[Editor's Note: Tampa Bay Buccaneers Director of Sports Medicine and Performance Todd Toriscelli is part of a rotating panel of Buccaneer experts who will be providing advice all season to those who have taken the UnitedHealthcare Get Fit! Pledge. In the seventh of our weekly installments, Toriscelli provides tips to help with long-term body maintenance for those who are well into a workout routine.]
Hello again, Get Fit! participants. I hope the last six weeks have gone well for you. The last time I was asked to provide some guidance, we discussed things that you could do at the very start of a workout regimen in order to avoid the minor injuries that can interrupt your progress. Now that you've started your exercise program and you're well into your routine, let's talk about body maintenance.
There are some very simple things that you can add to your routine to help keep your body ready for regular exercise, especially as this becomes a more constant part of your routine. The first one is stretching, though I actually advise that you focus on stretching after your workout rather than before.
In a lot of ways, stretching is overrated in terms of allowing you to run faster or better. It's probably underrated as an exercise you can do following a run to help prevent injuries and to decrease your muscle tightness and soreness. So what I would recommend – and I think I mentioned this last time – is a dynamic warmup before your run or workout, a little bit of jogging and movement warmups rather than static stretches.
After your run, or even in the evening of a day that you ran, it would be good to stretch your hamstrings as well as your quads and hip muscles. There are a lot of different ways to do that, but it's absolutely essential, because what's going to happen is, as you increase your exercise your muscles will respond with some tightness. The stretching can be therapeutic for that and allow you to have a better run the next day.
These are simple stretches that your probably familiar with, the type people commonly do before a run. For the calf muscle, for instance, it's just a matter of keeping your heel on the ground and leaning forward into a wall. A hamstring stretch can be as simple as bending over and touching your toes or, even better, sitting on the ground, spreading your legs and putting your head down toward each knee. A good stretch for your quad would be to stand, bend your knee and hold your foot with your hand behind your back. Like I said, simple stuff, but it will help you get more out of your run the next day, and it will help you avoid muscle pulls.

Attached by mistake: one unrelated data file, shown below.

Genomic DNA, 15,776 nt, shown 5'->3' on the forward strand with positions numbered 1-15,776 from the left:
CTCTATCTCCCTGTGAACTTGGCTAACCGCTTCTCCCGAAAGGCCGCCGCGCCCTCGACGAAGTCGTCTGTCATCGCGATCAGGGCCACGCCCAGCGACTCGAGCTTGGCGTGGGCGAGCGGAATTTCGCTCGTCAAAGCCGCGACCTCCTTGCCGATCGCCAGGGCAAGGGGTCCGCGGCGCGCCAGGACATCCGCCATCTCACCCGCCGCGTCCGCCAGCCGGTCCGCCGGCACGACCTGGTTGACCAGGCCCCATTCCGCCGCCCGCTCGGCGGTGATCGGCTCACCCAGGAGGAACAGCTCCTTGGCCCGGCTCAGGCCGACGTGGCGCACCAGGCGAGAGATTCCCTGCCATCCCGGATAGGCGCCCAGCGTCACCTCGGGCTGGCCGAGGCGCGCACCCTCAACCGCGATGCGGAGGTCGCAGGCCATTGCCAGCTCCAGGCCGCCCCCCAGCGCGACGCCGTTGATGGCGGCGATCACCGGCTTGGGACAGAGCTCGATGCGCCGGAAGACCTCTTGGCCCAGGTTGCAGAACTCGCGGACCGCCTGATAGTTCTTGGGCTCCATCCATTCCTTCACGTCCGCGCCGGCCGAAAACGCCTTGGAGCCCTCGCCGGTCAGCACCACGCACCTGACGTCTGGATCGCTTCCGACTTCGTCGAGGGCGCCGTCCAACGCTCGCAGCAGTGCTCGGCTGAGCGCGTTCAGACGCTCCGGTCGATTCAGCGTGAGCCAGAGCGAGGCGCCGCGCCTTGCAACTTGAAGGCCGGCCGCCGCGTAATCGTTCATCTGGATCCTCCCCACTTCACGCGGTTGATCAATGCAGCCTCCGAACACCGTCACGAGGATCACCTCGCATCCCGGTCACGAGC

The other thing that is very important is hydration, another topic I touched on last time. I think a lot of times you don't realize how dehydrated you get, and what many people may not realize is that it has an accumulative effect, day after day after day. Muscles get dehydrated day after day, and you can't drink a bunch of water in one shot and completely solve the problem on the muscular level. Your body, your kidneys, can only handle so much water at one time. If you get dehydrated your muscles become less pliable and more easily injured. There's just a different dynamic for a dehydrated muscle versus one that is fully hydrated. Make sure, especially in the evenings, that you drink plenty of fluids so that you're well-hydrated for your run the next day.
The other thing that you can do, if you have the time and are willing to spare the funds, is get massages. A massage is a great way, along with stretching, to relax your muscles and work out any kinks you may have. Again, that will not only allow you to stay healthy, but you'll be able to run better if your muscles are relaxed and completely recovered. If your running four or five times a week and you can manage it, I would recommend two massages a week.
These are three things that you can add to your routine as you continue your exercise regimen. Even if you choose not to work massages into your routine, it is critical that you pay attention to your hydration throughout the week, and it will help you in the long run if you work a post-workout stretching session into your routine. I hope all of that helps and I'll talk to you again in about a month. Good luck!
- Todd Toriscelli, Director of Sports Medicine and Performance